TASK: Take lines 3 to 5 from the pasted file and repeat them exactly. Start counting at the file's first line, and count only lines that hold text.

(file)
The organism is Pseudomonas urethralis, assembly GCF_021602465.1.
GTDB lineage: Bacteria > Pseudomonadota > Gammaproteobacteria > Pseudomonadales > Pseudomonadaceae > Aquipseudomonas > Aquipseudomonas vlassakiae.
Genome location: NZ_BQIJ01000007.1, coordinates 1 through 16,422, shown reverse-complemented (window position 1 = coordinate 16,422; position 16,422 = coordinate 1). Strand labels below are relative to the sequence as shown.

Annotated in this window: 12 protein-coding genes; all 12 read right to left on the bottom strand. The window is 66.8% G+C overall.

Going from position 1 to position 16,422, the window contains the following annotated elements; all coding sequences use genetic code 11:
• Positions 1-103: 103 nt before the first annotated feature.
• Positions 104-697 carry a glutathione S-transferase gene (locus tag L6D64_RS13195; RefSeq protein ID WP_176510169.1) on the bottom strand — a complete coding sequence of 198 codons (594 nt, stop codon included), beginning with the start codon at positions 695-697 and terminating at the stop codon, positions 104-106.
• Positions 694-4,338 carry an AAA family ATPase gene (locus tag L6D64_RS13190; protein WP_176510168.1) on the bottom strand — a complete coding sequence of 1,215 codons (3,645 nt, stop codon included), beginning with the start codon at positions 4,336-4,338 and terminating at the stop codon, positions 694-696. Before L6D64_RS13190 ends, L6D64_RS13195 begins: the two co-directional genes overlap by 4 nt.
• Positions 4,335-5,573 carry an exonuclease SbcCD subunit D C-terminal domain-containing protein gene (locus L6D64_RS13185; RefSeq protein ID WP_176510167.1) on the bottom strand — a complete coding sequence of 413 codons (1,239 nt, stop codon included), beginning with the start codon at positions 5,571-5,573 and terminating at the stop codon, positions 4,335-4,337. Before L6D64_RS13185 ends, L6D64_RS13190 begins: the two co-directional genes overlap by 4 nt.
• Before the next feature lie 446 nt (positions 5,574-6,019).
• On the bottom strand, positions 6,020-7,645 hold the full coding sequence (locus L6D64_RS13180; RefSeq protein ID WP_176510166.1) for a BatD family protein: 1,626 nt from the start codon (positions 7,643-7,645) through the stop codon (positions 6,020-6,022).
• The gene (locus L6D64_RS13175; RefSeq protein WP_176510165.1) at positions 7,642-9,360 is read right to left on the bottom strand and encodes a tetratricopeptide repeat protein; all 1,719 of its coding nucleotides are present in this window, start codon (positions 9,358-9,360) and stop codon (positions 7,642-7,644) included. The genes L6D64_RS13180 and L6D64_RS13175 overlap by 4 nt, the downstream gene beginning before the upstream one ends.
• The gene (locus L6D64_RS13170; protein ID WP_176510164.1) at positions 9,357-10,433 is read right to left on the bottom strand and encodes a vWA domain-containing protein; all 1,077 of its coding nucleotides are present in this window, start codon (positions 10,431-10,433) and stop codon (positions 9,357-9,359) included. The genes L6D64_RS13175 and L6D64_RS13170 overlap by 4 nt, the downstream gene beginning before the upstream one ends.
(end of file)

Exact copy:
Genome location: NZ_BQIJ01000007.1, coordinates 1 through 16,422, shown reverse-complemented (window position 1 = coordinate 16,422; position 16,422 = coordinate 1). Strand labels below are relative to the sequence as shown.

Annotated in this window: 12 protein-coding genes; all 12 read right to left on the bottom strand. The window is 66.8% G+C overall.

Going from position 1 to position 16,422, the window contains the following annotated elements; all coding sequences use genetic code 11: